Report incites a debate over internet speeds in city schools

No matter who you talk to — politicians, Dennis Walcott, principals or teachers — it’s clear that the Department of Education has work to do before teachers and students can handle extensive online activity in their schools. Where they disagree is how close the school system is to actually being up to speed.

The disagreement spilled into public today when department officials vehemently objected to the veracity of a report by Borough President Scott Stringer’s office. Stringer’s report, which was based on data his office received from the city last month, showed that three in four school buildings had slow internet connections.

The report criticized the city for moving too slowly to upgrade technology in schools in the age of information. Schools will also need a minimum internet bandwidth  — measured in how many megabytes of online information can be uploaded and downloaded per second — in order to administer online tests by 2015 as part of New York’s participation in a national assessment consortium (New York has signaled it may not begin the online testing on time).

But city officials said today that the department is actually much further along than what Stringer’s report claimed. They said the data they sent to Stringer’s office weren’t accurate, a point that they said was communicated last week after seeing a draft of the report.

The reality, Walcott said in a statement, is that just 250 of the city’s roughly 1,250 school buildings have slow internet speeds, a number that is consistent with what education officials told reporters at a technology summit last month. The majority of the schools, they said, have the capacity to download up to 80 megabytes of information per second.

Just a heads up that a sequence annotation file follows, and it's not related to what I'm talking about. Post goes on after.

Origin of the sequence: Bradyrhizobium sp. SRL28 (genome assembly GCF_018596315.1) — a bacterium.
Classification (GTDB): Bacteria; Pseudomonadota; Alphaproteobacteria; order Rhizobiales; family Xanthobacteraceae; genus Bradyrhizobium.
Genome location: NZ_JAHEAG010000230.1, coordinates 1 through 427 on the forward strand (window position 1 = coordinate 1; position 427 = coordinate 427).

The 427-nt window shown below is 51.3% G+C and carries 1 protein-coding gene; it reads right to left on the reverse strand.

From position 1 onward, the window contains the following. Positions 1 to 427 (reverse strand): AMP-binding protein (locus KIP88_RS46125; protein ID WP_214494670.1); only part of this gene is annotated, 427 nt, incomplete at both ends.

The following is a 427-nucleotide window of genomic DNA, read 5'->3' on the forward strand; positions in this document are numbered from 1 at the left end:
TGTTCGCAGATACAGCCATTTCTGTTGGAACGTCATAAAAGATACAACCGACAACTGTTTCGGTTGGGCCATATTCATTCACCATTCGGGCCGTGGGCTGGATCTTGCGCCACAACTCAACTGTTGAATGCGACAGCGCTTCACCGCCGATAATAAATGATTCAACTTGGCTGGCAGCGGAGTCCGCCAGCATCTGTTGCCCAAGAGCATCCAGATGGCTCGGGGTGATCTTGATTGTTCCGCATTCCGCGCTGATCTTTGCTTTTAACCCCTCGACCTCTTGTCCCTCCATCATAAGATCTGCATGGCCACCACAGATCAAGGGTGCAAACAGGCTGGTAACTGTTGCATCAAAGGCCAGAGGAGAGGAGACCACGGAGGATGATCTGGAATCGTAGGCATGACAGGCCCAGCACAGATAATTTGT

A school with an internet bandwidth of 80 mbps would be able to administer more than 800 online tests at once, according to early bandwidth recommendations released in February by the the Partnership for Assessment of Readiness for College and Careers.

Walcott said all schools with slow connections will be upgraded by January.

“I will not allow people to use our schools for their own self-serving purposes or as a platform for parochial politics,” Walcott said, a nod to Stringer, who is running a heated race for New York City Comptroller.

But teachers and principals said today that internet connections remains a big technological issue in their schools. Some said the internet crashes frequently, while others say it’s simply too slow to use in any practical way. One principal said her school’s slow internet limited what teachers could do in their classrooms, which are outfitted with Smart Boards with online access.

“You can’t necessarily count on the fact that when you go on the Smart Board that you’ll get what you need,” said the principal, who asked to remain anonymous because her school was scheduled to receive an upgrade this year and did not want to disrupt the process.

Responding to the city’s gripes with Stringer’s report, a borough president spokeswoman said education officials were focused on the wrong thing.

“Instead of playing a shell game with data, it is time for DOE to take responsibility, and get down to the business of ensuring that our students are fully prepared to compete in a 21st century economy,” said the spokeswoman, Megan Dougherty.

Still, Stringer’s report shows that the city has made some progress in two years. In 2011, nearly 500 schools had slow internet speeds; this year, there are 242 schools.

In 2010, the education department dedicated $783 million of its $957 million four-year capital spending plan to technology upgrades, city documents provided in Stringer’s report show.

The reason? They were “necessary in order to prepare all of our building to administer new tests online — aligned with the Common Core standards — in the 2014-15 school year.”